In the world of Potara, the ancient Greek and Egyptian societies lived on, evolving and developing new technologies based around the energies of the universe. Some special individuals are even able to wield these energies with the power of their minds alone. They are The Gifted. A child of prophecy is promised to accomplish great things for Potara. Fortunately, he was found, a young boy named Leoros from another world, the planet Earth. Unfortunately, after being trained, he followed a powerful enemy back to Earth and was trapped there upon defeating him.
The Soul of the World picks up two years after the events of The Emerald Tablet, which not only pushes many of the heroes’ ages into the teens but provides plenty of opportunity to catch up with the many characters. A major highlight for me was slowly learning what had transpired for each of them during the time gap. The Soul of the World has a large cast with six primary viewpoint characters telling four different stories. While that makes for a lot of story to tell, writer Joshua Silverman switches back and forth and gives each of them equal attention and importance.
One of the things I adore about this second book is that it gets out of the city and places its storylines in every corner of Potara. Silverman greatly expands the setting this time around and continues to do a great job of bringing in Greek and Egyptian history to reinforce it and goes to greater lengths to make Potara more fantastical this time around. Silverman also uses this book to greatly expand the cast list, equipping each of these characters with new allies that help to bring out their many virtues and faults.
One of the interesting changes this time around is that writer Joshua Silverman focuses less on the fact that Dio, Leoros, Kem, and Atlantia are Gifted and their abilities and more on who they are as individuals. While the first time around Kem was clearly made out to be the bad guy, in The Soul of the World his power-hungry attitude and the reasoning behind it are more closely examined. I wouldn’t say I ever rooted for the guy, but I understood him more after this book, and this entry makes it clear the others are not without their own faults: Leoros’ arrogance, Atlantia’s lack of confidence, even the tough as nails Dio falls into depression. The Soul of the World breaks these characters apart and then starts the journey to pull them back together, and each of them is a better character for the journey.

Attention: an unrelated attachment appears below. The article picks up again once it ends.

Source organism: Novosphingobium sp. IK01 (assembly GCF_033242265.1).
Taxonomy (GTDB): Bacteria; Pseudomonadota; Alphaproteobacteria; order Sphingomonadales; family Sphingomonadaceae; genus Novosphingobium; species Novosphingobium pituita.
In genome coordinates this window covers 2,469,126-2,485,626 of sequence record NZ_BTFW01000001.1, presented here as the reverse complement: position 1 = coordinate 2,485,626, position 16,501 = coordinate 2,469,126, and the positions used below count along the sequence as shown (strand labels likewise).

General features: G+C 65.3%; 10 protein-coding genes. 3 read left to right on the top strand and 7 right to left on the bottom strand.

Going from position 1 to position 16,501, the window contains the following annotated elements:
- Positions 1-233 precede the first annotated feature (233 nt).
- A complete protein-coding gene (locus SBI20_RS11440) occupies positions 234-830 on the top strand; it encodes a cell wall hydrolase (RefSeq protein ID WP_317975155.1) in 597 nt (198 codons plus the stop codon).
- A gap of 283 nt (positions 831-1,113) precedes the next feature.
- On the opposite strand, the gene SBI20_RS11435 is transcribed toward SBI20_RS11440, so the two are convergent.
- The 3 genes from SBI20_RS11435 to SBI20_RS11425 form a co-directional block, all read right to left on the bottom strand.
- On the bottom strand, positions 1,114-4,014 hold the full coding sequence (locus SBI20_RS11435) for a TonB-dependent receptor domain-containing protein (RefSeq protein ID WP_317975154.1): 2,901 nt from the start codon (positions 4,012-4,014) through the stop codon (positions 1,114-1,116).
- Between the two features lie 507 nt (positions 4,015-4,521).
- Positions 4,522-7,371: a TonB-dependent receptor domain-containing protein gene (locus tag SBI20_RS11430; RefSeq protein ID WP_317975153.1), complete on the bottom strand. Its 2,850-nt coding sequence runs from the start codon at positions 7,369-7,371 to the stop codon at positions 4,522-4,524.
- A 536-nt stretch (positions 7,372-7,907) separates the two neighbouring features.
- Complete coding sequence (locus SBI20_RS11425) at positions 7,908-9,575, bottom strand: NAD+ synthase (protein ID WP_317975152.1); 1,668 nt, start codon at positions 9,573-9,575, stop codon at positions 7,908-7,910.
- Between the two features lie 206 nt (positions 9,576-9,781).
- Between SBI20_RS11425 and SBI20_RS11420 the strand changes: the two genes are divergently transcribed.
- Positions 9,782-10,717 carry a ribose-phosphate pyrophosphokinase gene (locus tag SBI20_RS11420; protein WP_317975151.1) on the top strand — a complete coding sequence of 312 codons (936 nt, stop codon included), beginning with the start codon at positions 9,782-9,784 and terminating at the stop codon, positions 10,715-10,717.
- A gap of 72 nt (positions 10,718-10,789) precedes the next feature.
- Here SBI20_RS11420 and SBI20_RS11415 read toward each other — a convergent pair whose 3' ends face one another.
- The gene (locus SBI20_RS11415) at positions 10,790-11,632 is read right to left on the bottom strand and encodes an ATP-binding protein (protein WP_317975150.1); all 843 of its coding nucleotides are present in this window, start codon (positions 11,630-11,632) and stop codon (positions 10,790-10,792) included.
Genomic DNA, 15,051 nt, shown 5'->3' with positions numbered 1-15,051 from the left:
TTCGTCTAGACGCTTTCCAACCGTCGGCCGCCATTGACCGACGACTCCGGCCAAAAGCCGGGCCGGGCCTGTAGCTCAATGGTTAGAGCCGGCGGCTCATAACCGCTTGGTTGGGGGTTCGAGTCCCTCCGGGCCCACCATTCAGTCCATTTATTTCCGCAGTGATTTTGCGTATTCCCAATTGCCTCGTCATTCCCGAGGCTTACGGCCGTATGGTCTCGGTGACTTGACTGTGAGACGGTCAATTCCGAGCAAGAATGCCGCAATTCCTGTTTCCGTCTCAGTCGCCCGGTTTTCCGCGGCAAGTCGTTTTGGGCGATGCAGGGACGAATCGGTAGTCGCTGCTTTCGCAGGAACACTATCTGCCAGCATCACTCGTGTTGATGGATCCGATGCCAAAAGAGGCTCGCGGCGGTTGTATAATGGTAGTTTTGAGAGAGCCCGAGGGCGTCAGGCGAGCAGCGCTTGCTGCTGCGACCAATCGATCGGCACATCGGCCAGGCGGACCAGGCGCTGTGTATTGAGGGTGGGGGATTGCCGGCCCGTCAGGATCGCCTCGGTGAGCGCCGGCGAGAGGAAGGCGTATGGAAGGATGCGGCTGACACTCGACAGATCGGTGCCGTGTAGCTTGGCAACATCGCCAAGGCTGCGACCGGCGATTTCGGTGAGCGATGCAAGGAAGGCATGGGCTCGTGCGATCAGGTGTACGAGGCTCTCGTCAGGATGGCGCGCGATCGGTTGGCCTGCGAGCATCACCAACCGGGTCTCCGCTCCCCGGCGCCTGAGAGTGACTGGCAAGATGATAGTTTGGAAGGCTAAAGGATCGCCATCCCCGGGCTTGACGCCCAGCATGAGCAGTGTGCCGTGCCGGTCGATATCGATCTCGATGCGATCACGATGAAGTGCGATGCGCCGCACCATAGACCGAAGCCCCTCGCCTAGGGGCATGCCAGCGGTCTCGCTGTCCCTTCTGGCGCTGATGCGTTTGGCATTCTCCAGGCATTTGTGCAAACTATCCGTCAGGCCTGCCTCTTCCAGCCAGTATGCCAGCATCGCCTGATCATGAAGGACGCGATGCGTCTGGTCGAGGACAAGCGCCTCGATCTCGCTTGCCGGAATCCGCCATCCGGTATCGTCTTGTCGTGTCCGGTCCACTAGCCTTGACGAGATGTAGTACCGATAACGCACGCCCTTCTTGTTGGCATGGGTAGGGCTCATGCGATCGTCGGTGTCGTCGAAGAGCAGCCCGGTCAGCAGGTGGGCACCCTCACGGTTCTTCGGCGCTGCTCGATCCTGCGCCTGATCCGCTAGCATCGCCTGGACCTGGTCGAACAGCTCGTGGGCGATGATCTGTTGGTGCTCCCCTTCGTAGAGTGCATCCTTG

As a consequence of this change in focus, there are fewer intense action scenes this time around. It’s a smart shift, but I’ll confess to missing the intensity of The Emerald Tablet‘s climax and kept waiting to learn about a new energy of the universe; there are a whole lot of colors left after all, or another of the worlds. While the action and the developments are better spread throughout this book, The Soul of the World has four stories to tell and has a weaker climax as a result, as it has to wrap up each story one after another, although the final hook for each is as intriguing as the finale of The Emerald Tablet and far more satisfying.
Overall, the mechanics of Silverman’s writing have been greatly tightened this time around. Tighter pacing, better character explorations, and the switch to past tense, labeling sections, and seamlessly moving to and from flashbacks make for a more engrossing read this time around.